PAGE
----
Ice Stories
Exploratorium Home

Marine Mammals

Each year on the cruise, we are privileged to have many encounters with marine mammals — mammals that live and feed primarily in the ocean. Mammals originally evolved on land and a subset later adapted to life in the sea. Unlike other marine life, marine mammals breathe air, rather than extracting oxygen from the water, they have hair (even whales have bristles!) and thick layers of fat under the skin called blubber to insulate their warm blooded bodies. Marine mammals also give live birth and rely on milk to feed their young — milk that is up to 50% fat in content!

At Palmer Station, we saw many Southern Elephant seals, which haul out on land this time of year to rest and molt their fur. Males, the larger of the genders, can get up to 21 feet long and weigh as much as 6000 lbs!

Southern Elephant Seal (Mirounga leonina)

Elephant seals eat primarily fish and squid and have amazing eyesight adapted to deep diving, up to 1000 feet deep.

Leaving the Palmer area, we transited through many areas covered in icebergs and the remnants of last winter’s sea ice. We often spot seals and penguins lounging on these bits of ice, and this year were lucky to see two species of true seals (true meaning they have internal ears and are not jointed at the hips such as sea lions.)

A leopard seal (Hydrurga leptonyx) showing its teeth. Photo by Chad Rosenthal.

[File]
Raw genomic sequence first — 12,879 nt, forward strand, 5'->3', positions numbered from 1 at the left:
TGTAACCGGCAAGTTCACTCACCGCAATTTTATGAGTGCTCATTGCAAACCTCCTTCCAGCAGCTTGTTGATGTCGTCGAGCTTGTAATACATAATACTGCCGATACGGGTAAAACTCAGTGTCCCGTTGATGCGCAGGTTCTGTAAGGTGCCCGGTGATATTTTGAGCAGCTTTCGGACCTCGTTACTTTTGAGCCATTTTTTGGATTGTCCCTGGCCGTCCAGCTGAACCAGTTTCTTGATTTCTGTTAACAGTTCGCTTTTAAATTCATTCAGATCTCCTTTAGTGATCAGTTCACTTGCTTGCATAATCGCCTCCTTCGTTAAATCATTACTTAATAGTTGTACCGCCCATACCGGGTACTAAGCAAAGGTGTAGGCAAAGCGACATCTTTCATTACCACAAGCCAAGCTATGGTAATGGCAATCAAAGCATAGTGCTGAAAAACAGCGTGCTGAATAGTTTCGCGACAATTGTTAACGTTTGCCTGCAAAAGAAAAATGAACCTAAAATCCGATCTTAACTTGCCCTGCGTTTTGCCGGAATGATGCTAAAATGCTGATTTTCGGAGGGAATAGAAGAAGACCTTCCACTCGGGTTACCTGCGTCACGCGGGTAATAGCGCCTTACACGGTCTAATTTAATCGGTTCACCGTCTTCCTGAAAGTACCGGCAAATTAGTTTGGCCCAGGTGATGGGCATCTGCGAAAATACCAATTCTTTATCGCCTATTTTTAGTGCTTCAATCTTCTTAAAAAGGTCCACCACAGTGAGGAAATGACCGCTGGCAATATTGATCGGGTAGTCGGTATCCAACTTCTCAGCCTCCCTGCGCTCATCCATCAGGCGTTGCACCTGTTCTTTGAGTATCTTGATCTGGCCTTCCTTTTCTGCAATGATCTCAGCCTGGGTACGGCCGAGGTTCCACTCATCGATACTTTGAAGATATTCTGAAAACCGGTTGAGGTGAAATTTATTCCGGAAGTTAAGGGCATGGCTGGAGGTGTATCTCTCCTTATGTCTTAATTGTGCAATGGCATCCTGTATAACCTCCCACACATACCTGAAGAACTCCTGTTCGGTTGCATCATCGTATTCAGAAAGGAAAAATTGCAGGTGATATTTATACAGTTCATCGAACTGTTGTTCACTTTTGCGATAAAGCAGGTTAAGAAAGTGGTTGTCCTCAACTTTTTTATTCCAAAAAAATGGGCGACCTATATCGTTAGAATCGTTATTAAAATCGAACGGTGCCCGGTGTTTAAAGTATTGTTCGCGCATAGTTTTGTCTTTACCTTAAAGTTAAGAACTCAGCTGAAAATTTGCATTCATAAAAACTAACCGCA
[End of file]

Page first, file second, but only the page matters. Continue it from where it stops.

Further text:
Leopard seals are a silver gray color with a serpentine head and huge masseter muscles. They are opportunistic foragers feeding on fish, krill, other seals and penguins.

Crabeater Seal (Lobodon carcinophagus) Photo by Nicholas Metheny.

Though the name is deceiving, crabeater seals do not eat crabs; instead, they eat mainly krill. Like Adelie penguins, they are a sea-ice-dependent species found only in the Antarctic. Their teeth are beautifully cusped, acting as a strainer that retains the krill.

Humpback Whale (Megaptera novaeangliae)

Though much larger – reaching at times 50 feet in length – the humpback whales also eat mainly krill and other plankton or small fish, straining out their prey with baleen. One method they employ to catch their prey involves spiraling up and down in dense schools of plankton which creates bubble nets that concentrate their prey. Individual whales are recognized by scientists by the unique patterns of black and white on their tail or fluke, like our fingerprints.

Tags: , , ,

One Response »

  1. Hi Maria,

    It’s Nicholas Metheny from the L.M Gould, one of the seabirders. I was wondering if you could be so kind as to credit my name to the Crabeater seal photo you have posted on…/marine-mammals/. I took the original and would greatly appreciate the recognition, as I am trying to get into wildlife photography.

    Thank you.


    Nicholas Metheny